He wondered if there might be a kind of manliness that didn’t belong to men at all, one possessed instead only by certain kinds of women: the butch lesbians he’d seen in bars in the city, a few women he’d known in the service, the girl in his town who’d stayed a tomboy even into high school, so bold as to take a boy’s name—before her parents sent her away. These women, gay or straight, he’d always felt that they were somehow like him.
Did Taylor excite him, he wondered, or did he envy her, the kind of freedom she had, a self-assurance he’d always wanted but had never been able to inhabit? He looked at his boots, determined not to think about her anymore. Whatever these feelings were, they had to be wrong. It had been this way since he was a boy; he kept wanting the wrong things.
“Ready?” he said and cleared his throat.
They zipped into their bee suits and lit the smokers. Guy knew keepers who burned wooden pellets, burlap, even cotton waste. Though it meant shouldering a satchel from hive to hive, he’d brough
t fuel from home: long dry needles from the pines that grew on his land. He loved the smell of smoldering pine straw, the cool, white clouds that coiled from the funnel.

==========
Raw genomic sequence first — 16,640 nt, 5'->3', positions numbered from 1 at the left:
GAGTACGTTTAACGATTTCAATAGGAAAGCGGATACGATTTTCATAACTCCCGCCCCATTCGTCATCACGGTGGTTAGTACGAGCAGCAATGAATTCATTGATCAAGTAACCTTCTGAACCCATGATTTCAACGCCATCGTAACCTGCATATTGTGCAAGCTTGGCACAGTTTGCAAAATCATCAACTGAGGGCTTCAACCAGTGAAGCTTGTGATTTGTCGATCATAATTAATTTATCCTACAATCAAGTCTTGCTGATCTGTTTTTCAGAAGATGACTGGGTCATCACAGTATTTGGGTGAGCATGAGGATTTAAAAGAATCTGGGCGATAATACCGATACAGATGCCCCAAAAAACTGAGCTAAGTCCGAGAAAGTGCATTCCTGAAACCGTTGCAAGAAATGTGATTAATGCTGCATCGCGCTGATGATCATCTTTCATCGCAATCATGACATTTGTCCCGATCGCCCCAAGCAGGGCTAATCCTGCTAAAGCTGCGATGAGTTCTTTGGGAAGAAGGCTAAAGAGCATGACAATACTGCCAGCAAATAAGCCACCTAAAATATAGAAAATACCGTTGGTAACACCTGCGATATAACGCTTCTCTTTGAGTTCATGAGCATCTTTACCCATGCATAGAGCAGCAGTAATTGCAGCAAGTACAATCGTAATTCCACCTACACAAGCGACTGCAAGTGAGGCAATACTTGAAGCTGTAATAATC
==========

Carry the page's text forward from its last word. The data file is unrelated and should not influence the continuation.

He directed a few puffs into the first box, then waited, giving the guards time to abandon their posts and wander, drowsily, deeper into the hive. Outside, bees hovered and dipped, drawing looping lines through the air. Others had begun to investigate the trees, lighting on the few flowers already in bloom.
Occasionally, a bee landed on his bare hands, crawled about, and then departed. He’d stopped wearing gloves years ago. They were too bulky, and besides, if you moved slowly and with care, few bees would sting you. Removing the covers and breaking seals of dried resin with his hive tool, he lifted the frames, then searched each box until he found the queen.
He was just putting the cover back on a hive when an SUV, freshly waxed and gleaming, pulled into the grove. Taylor was at the far end of the orchard, too far to hear him call. He removed his veil and walked alone in the direction of the gate. The vehicle’s windows were tinted, and he couldn’t make out the driver until the door swung open. A well-fed man in his thirties, his face framed by a short black beard. Erjot Singh.